Site Building

Better Search Results with Solr and Drupal 7 for Drupal 7

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We're keeping this page up as a courtesy to folks who may need to refer to old instructions. We don't plan to update this page.

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One of the best ways to improve both the speed, and relevancy, of search results for a Drupal site is to stop using the Drupal core search module and start using Apache Solr. Solr is a Java-based application that provides an API for interacting with Apache Lucene via HTTP to facilitate the creation of excellent applications for performing full-text content searches, with a special focus on internet-based search applications. The quick pitch for why you should use Solr is it's insanely fast, especially when compared with Drupal's default Search module, and it can be scaled to handle millions of search queries per second and huge piles of data.

Since Solr is a third party application we need a way to bridge the gap between Solr and Drupal. Really, there are two parts to this puzzle: getting the data out of Drupal and into Solr so it can be processed and indexed, and passing a search query from Drupal to Solr in order to retrieve, and display, search results. For that, we'll use the Search API module, and the Search API Solr module.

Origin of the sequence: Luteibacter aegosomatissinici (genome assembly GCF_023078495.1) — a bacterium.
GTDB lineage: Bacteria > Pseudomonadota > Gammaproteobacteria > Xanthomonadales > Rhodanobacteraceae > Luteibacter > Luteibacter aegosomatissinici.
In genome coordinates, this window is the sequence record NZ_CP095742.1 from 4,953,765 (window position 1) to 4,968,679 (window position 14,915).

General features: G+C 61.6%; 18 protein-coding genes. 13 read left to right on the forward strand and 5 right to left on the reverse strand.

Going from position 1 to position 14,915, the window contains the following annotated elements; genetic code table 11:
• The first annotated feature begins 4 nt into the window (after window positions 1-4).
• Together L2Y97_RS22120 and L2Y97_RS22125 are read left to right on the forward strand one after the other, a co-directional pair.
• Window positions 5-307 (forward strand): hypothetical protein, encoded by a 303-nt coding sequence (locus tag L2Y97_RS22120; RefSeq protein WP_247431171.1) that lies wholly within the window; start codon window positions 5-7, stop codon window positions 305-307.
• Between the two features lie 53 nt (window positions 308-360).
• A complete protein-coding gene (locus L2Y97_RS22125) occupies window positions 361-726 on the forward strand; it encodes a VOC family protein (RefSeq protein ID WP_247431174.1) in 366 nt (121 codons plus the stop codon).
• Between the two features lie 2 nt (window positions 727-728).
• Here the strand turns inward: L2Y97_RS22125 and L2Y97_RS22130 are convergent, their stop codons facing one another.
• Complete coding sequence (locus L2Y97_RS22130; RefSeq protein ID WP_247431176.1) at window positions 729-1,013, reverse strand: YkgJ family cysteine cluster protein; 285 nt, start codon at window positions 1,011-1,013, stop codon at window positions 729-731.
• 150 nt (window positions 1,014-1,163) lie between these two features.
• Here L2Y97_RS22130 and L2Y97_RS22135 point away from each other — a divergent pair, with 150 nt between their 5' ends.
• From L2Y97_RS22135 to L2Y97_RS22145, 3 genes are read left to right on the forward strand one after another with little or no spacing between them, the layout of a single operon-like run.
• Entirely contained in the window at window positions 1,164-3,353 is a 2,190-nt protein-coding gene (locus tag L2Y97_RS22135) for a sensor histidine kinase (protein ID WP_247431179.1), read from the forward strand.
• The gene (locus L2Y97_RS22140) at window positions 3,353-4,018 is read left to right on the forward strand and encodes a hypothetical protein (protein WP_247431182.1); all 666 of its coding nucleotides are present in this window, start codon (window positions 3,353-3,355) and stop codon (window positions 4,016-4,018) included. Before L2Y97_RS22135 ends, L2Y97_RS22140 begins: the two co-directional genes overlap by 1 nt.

In order to demonstrate a real-world use case we'll pretend that we're the owner of a website that contains a database of fish species. As the database has grown over time we've begun to feel the limits of Drupal's MySQL full-text search and want to improve our search tools. Using Solr will allow for better matches in full-text search, faster searches, and a lot of additional functionality like partial word matches, spell checking, facets, and more.

In this series we'll cover:

  • What Apache Solr is and why you should consider using it
  • Installing Solr and configuring it to work well with Drupal content
  • The contributed Search API module
  • The contributed Search API Solr module
  • Configuring Drupal to send content to Solr for indexing
  • Retrieving search results from Solr and displaying them in Drupal on both a stand-alone page and with the Views module
  • Using Solr field boosting to influence result relevancy
  • Using the contributed Facet API module with Solr to allow for faceted search results
  • Configuring stop words, synonyms, and promoted search results in Solr

This series is for anyone that wants to improve the quality of the search functionality of their Drupal-powered site. There is some system administration required to install Solr, but it's pretty straightforward. Almost everything else is done via configuration in Drupal's, or Solr's, user interface and by editing simple XML configuration files. So, no PHP, or module development experience required. We do however assume that you're already familiar with basic Drupal administration.

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